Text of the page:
Plaintiff Huawei filed near-simultaneous actions in both China and the United States against defendant Samsung in May 2016, alleging violation of a licensing agreement on certain patent portfolio. The Chinese action progressed faster than the U.S. action, such that the court in China issued an injunction against Samsung. Samsung filed motion with the U.S. court to stop the enforcement of the injunction from the Chinese court.
The court issued an anti-suit injunction, finding that the issues were virtually identical and so were the parties. The court rejected the plaintiff's offer to bifurcate the issues so as to avoid the anti-suit injunction, as the court found the separation impractical.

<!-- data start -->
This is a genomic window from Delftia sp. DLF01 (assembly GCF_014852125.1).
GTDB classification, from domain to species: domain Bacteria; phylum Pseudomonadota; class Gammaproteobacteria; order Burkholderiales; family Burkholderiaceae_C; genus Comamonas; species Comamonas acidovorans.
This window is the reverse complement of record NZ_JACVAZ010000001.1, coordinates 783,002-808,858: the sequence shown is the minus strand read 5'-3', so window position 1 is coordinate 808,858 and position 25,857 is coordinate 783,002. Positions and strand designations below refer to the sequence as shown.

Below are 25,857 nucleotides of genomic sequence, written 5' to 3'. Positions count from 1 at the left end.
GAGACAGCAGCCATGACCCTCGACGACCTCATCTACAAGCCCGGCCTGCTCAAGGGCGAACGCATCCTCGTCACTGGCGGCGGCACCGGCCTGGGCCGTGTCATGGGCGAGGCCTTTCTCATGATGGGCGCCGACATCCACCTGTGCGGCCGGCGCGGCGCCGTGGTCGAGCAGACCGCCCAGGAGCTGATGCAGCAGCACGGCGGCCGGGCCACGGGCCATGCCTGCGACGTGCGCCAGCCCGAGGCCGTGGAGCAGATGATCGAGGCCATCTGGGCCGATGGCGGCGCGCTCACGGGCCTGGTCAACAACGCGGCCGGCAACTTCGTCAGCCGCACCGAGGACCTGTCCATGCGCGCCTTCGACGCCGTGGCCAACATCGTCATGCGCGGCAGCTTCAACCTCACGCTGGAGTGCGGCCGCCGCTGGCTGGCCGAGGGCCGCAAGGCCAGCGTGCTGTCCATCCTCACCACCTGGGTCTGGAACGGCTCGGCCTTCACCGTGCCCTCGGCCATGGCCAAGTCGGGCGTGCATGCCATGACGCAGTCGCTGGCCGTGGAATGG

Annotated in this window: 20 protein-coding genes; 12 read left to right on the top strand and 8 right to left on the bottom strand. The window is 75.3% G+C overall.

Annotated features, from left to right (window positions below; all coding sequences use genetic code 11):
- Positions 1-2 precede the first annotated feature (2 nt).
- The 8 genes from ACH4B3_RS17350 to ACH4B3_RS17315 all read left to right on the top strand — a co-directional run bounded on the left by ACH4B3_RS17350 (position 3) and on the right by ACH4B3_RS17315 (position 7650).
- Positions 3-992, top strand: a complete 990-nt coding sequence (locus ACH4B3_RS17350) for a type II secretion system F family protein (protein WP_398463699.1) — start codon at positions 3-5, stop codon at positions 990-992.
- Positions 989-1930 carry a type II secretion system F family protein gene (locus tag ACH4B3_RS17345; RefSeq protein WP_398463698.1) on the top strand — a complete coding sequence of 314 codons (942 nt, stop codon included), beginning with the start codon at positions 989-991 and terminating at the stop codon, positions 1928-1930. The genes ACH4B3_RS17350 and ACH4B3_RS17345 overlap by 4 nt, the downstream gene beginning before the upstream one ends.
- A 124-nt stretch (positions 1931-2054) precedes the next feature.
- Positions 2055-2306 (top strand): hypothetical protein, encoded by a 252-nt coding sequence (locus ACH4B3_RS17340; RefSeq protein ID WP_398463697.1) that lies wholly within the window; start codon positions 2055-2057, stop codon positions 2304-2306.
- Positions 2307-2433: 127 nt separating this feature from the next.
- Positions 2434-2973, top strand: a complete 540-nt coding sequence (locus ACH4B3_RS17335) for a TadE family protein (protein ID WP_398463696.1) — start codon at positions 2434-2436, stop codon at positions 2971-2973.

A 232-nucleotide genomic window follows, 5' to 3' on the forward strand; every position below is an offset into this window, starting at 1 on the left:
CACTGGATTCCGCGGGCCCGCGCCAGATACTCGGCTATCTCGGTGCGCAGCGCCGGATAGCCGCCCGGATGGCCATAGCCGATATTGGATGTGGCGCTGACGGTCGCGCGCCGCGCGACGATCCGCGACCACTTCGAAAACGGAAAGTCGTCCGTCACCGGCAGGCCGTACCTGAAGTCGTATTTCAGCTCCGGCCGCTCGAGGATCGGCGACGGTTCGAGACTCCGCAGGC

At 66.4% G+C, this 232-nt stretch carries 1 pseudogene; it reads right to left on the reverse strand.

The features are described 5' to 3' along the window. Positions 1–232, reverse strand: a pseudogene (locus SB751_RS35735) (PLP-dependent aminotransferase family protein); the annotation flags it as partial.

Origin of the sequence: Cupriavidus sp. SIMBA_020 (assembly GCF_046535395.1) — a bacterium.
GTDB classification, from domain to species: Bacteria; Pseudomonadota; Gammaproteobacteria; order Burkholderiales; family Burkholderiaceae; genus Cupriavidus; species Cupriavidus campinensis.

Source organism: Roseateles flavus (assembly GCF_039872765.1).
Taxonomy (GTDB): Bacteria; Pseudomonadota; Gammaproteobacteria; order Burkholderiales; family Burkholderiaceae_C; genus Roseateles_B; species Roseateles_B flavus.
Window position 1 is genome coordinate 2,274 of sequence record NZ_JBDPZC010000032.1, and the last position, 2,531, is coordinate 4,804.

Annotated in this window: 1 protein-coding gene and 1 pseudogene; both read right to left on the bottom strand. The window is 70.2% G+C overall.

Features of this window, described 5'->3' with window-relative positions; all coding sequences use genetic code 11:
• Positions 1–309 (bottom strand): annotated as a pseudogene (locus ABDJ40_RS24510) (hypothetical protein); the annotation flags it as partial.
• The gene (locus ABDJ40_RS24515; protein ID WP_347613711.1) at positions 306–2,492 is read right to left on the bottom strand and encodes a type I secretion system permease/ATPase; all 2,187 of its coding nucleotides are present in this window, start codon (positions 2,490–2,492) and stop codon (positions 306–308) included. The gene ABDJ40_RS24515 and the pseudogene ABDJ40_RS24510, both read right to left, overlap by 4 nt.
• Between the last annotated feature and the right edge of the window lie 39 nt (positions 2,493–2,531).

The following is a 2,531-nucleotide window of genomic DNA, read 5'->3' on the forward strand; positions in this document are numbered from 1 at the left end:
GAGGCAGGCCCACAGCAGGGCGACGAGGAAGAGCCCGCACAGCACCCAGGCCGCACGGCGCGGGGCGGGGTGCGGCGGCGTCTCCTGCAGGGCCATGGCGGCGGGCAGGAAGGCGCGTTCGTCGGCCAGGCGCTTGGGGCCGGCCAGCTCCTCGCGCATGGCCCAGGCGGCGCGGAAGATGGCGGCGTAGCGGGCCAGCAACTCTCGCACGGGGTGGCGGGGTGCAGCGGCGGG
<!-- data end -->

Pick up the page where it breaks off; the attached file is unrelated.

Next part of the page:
Wow, wow, wow. In international litigation, this is about as big a blockbuster one can see: U.S. court's most closely guarded weapon (anti-suit injunction,) wielded against the world's second largest economy, in a field of business worth trillions.
Wonder why Samsung was not inclined to file an anti-suit injunction earlier in the process. Strategically, it ended up being the right move to wait until the Chinese court produced a result that defeated the U.S. court action--but what a tough decision to litigate in two countries rather than come out firing with an anti-suit injunction application right away.
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